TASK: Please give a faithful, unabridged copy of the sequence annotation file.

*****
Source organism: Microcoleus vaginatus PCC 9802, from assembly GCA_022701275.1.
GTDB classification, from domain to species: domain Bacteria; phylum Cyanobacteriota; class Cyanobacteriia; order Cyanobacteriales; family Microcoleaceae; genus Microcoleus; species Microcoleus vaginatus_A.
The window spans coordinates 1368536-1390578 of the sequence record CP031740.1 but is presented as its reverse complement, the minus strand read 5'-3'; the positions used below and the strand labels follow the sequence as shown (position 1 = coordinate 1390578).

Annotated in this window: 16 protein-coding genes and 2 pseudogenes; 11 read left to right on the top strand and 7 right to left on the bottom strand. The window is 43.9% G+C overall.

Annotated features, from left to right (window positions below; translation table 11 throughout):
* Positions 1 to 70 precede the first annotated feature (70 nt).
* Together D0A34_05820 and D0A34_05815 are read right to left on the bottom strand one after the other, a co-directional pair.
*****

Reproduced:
Source organism: Microcoleus vaginatus PCC 9802, from assembly GCA_022701275.1.
GTDB classification, from domain to species: domain Bacteria; phylum Cyanobacteriota; class Cyanobacteriia; order Cyanobacteriales; family Microcoleaceae; genus Microcoleus; species Microcoleus vaginatus_A.
The window spans coordinates 1368536-1390578 of the sequence record CP031740.1 but is presented as its reverse complement, the minus strand read 5'-3'; the positions used below and the strand labels follow the sequence as shown (position 1 = coordinate 1390578).

Annotated in this window: 16 protein-coding genes and 2 pseudogenes; 11 read left to right on the top strand and 7 right to left on the bottom strand. The window is 43.9% G+C overall.

Annotated features, from left to right (window positions below; translation table 11 throughout):
* Positions 1 to 70 precede the first annotated feature (70 nt).
* Together D0A34_05820 and D0A34_05815 are read right to left on the bottom strand one after the other, a co-directional pair.